Mind & Body

10 Ways to Avoid Conflict at Family Meals

The holidays often involve reuniting with family, and for many people, that can be bittersweet — or an outright source of stress. Sitting down to a holiday meal with people connected by blood who may not share your political views, approve of your life choices, or even consider you an adult worthy of their respect can be harrowing. Luckily, many people share this experience, which means experts have had plenty of chances to weigh in on the best way to deal with it. Here are 10 ways to keep the peace during the holidays.

1. Give Everyone a Job

Family conflicts can arise from a wide variety of sources, not all of which are readily apparent. A mother-in-law's criticism of a dish might stem from a desire to have control, a brother's snippy words might come from feeling ignored, and a teenager's rolling eyes might come from sheer boredom. A lot of this can be solved by giving people a job to do. Having a dish to bring or a task to complete not only makes everyone feel included, but it also gives everyone else an occasion to thank and appreciate each other. At the very least, it will keep potential troublemakers busy with other things.

2. Go Easy on the Alcohol

When tempers are hot, alcohol can be the fuel that starts the fire. As Marie Hartwell-Walker, Ed.D. writes for PsychCentral, "Nowhere is it written that there shall be alcohol whenever a family gets together." If past dinners have been ruined by excessive drinking, let everyone know that you're having a booze-free holiday this year. Serve sparkling cider and non-alcoholic punch instead. If you feel the holidays just wouldn't be the same without a good glass of wine, do the math and buy just enough for everyone to have no more than two glasses.

3. Avoid Technology

According to Harvard University's Family Dinner Project, using technology at the table is a growing source of family tension — often because parents set technology rules for their kids that they don't follow themselves. No matter how old you are, staring at a screen while you're in the middle of a conversation can make others feel ignored and disrespected, and that can lead to hurt feelings and lost tempers. Selfies and family photos are great during the holidays, but keep them confined to a set period of time — then put the phone down and your eyes up.

4. Shake Things Up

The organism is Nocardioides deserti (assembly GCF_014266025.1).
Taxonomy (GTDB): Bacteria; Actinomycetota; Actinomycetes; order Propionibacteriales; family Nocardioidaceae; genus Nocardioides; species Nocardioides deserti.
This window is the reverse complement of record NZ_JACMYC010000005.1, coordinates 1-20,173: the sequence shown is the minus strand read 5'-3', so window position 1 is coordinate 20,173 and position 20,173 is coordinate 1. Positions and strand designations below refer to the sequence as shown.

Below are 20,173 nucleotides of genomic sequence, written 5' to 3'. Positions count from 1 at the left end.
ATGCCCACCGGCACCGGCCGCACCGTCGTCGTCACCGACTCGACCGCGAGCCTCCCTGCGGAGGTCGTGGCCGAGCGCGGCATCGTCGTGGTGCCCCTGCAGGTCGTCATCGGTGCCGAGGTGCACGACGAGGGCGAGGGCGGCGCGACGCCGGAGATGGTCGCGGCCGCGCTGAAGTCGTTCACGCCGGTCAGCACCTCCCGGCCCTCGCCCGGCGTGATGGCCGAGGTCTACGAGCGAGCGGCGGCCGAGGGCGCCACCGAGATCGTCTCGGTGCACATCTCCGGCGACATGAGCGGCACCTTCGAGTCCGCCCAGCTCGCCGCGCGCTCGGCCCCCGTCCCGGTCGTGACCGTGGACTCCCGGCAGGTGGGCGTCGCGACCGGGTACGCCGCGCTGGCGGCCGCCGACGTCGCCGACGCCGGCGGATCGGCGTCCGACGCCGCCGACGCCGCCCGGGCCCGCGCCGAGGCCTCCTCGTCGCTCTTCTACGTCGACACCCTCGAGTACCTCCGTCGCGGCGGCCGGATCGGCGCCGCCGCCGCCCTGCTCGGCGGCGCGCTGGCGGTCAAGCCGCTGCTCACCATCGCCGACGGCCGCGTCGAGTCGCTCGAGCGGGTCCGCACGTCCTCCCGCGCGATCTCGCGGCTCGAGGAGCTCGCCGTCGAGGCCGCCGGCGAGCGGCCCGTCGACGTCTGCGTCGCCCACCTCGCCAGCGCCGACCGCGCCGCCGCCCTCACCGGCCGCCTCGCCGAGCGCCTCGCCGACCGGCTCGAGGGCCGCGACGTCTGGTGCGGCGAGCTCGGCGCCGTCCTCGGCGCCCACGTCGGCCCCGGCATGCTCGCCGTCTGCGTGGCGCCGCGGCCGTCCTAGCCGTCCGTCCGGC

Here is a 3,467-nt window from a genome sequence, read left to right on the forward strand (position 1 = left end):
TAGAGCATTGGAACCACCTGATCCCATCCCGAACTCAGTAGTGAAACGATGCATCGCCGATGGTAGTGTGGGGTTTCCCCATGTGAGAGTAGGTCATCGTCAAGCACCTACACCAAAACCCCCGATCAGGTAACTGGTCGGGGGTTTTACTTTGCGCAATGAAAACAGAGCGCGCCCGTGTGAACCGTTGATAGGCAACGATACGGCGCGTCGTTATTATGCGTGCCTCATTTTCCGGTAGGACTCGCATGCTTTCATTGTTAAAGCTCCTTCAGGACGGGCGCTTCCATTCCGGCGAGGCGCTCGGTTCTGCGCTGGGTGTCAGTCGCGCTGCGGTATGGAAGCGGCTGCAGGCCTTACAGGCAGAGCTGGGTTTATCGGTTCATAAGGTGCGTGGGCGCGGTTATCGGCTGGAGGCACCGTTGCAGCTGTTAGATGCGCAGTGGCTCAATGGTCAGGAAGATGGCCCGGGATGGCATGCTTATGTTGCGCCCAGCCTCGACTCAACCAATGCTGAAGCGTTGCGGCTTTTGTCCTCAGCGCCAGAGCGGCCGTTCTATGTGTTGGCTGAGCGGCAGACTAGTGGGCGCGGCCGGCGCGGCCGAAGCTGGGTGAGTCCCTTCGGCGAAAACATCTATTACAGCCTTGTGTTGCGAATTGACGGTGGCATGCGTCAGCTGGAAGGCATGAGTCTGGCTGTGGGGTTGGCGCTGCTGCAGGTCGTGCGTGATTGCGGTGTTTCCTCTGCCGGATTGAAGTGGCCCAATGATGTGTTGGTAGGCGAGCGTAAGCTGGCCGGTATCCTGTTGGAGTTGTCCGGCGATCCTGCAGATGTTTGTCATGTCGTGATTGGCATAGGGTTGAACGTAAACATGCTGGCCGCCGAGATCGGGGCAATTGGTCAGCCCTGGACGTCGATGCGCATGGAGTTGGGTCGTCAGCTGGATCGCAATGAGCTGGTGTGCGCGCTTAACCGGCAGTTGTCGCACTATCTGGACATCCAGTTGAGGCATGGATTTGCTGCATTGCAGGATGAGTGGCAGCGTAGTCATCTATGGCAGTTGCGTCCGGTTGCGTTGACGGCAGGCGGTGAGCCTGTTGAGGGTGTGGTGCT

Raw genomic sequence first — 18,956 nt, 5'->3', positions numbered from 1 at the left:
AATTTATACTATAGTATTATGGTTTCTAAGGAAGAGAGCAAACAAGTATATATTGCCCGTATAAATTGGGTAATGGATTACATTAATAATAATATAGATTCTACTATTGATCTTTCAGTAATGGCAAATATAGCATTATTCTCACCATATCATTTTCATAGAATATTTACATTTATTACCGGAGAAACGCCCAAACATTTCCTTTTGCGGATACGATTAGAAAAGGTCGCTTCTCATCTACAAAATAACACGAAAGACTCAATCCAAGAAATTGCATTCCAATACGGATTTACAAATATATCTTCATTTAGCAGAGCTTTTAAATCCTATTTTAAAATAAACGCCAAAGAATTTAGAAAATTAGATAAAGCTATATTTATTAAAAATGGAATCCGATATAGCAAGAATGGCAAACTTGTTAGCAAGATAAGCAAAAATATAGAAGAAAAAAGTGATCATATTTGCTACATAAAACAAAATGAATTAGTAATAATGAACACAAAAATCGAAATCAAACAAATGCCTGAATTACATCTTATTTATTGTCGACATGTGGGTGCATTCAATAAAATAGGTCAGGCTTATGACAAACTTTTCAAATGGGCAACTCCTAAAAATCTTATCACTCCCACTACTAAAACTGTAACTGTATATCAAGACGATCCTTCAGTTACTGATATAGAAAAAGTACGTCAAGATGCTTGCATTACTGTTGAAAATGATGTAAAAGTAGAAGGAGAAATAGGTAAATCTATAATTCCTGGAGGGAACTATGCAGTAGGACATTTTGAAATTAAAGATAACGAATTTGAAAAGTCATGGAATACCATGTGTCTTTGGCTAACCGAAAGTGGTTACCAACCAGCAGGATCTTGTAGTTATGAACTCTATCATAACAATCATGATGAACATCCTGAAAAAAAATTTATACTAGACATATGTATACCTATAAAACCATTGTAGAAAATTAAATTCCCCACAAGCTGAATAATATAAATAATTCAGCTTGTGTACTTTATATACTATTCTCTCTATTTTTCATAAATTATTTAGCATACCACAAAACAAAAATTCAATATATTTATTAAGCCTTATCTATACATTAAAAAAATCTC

One of the most difficult parts of reuniting with family is navigating the long-practiced patterns in your interactions. When your family relationship still contains echoes of decades-old fights, it can be hard to live in the moment and see people the way they are now. To avoid falling in those deeply worn grooves, do something new, whether that's inviting new people to dinner or starting a new tradition.

Jezebel's Anna North writes that her family did just that: "... a couple of years ago my family started buying Christmas crackers, and now we spend a significant portion of Christmas dinner discussing the weird trilingual jokes ('Why did the tomato turn red? ¡Un periódico!') and crappy toys (plastic basketball hoops sized for mice). This is time we can't spend arguing about inflammatory stuff like politics or whether science is real."

5. Find Something for the Kids

Rambunctious little ones can be an added source of stress during an already stressful day. Tip #1 — give everyone a job — still applies to children, and as clinical psychologist Dr. Anne K. Fishel, a co-founder of Harvard's Family Dinner Project, writes, "The trick is figuring out which tasks are developmentally right for your child. Even young children can be asked to sprinkle a seasoning, stir a stew, or rinse vegetables. Elementary-aged kids can set and clear the table, pour the drinks and be involved in some food preparation." If there are already too many cooks in the kitchen, consider finding a task for them elsewhere in the house.

After dinner, make sure there's an activity that will keep them occupied. Have craft supplies set out, or volunteer (or pay!) a teen to play games with your youngest dinner guests.